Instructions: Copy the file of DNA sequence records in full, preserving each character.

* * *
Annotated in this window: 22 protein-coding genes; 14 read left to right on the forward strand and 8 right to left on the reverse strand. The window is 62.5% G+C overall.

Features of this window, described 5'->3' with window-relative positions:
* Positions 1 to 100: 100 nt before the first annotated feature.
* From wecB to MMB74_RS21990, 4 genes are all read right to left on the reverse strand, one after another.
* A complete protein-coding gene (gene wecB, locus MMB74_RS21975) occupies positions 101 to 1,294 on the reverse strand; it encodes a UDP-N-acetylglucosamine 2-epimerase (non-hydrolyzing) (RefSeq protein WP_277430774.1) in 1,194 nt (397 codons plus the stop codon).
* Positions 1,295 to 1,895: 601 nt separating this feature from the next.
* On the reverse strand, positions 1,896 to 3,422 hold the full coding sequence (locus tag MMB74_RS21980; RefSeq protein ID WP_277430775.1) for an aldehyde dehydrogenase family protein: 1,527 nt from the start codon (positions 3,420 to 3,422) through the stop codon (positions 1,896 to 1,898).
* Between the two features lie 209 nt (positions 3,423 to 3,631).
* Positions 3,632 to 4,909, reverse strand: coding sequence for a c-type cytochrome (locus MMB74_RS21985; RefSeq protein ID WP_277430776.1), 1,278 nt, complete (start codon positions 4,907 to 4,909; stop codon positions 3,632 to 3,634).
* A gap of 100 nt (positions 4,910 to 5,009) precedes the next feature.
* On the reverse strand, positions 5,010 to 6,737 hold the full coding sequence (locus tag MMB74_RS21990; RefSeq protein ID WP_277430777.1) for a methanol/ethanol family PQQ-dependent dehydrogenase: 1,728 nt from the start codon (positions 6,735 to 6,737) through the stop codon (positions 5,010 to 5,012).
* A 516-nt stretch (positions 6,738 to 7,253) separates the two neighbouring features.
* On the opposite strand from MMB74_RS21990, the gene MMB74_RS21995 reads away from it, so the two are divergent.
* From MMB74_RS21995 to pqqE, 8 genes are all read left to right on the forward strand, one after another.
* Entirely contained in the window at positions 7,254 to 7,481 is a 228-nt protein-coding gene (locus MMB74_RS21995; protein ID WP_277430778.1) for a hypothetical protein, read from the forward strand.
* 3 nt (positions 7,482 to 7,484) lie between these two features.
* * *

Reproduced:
Annotated in this window: 22 protein-coding genes; 14 read left to right on the forward strand and 8 right to left on the reverse strand. The window is 62.5% G+C overall.

Features of this window, described 5'->3' with window-relative positions:
* Positions 1 to 100: 100 nt before the first annotated feature.
* From wecB to MMB74_RS21990, 4 genes are all read right to left on the reverse strand, one after another.
* A complete protein-coding gene (gene wecB, locus MMB74_RS21975) occupies positions 101 to 1,294 on the reverse strand; it encodes a UDP-N-acetylglucosamine 2-epimerase (non-hydrolyzing) (RefSeq protein WP_277430774.1) in 1,194 nt (397 codons plus the stop codon).
* Positions 1,295 to 1,895: 601 nt separating this feature from the next.
* On the reverse strand, positions 1,896 to 3,422 hold the full coding sequence (locus tag MMB74_RS21980; RefSeq protein ID WP_277430775.1) for an aldehyde dehydrogenase family protein: 1,527 nt from the start codon (positions 3,420 to 3,422) through the stop codon (positions 1,896 to 1,898).
* Between the two features lie 209 nt (positions 3,423 to 3,631).
* Positions 3,632 to 4,909, reverse strand: coding sequence for a c-type cytochrome (locus MMB74_RS21985; RefSeq protein ID WP_277430776.1), 1,278 nt, complete (start codon positions 4,907 to 4,909; stop codon positions 3,632 to 3,634).
* A gap of 100 nt (positions 4,910 to 5,009) precedes the next feature.
* On the reverse strand, positions 5,010 to 6,737 hold the full coding sequence (locus tag MMB74_RS21990; RefSeq protein ID WP_277430777.1) for a methanol/ethanol family PQQ-dependent dehydrogenase: 1,728 nt from the start codon (positions 6,735 to 6,737) through the stop codon (positions 5,010 to 5,012).
* A 516-nt stretch (positions 6,738 to 7,253) separates the two neighbouring features.
* On the opposite strand from MMB74_RS21990, the gene MMB74_RS21995 reads away from it, so the two are divergent.
* From MMB74_RS21995 to pqqE, 8 genes are all read left to right on the forward strand, one after another.
* Entirely contained in the window at positions 7,254 to 7,481 is a 228-nt protein-coding gene (locus MMB74_RS21995; protein ID WP_277430778.1) for a hypothetical protein, read from the forward strand.
* 3 nt (positions 7,482 to 7,484) lie between these two features.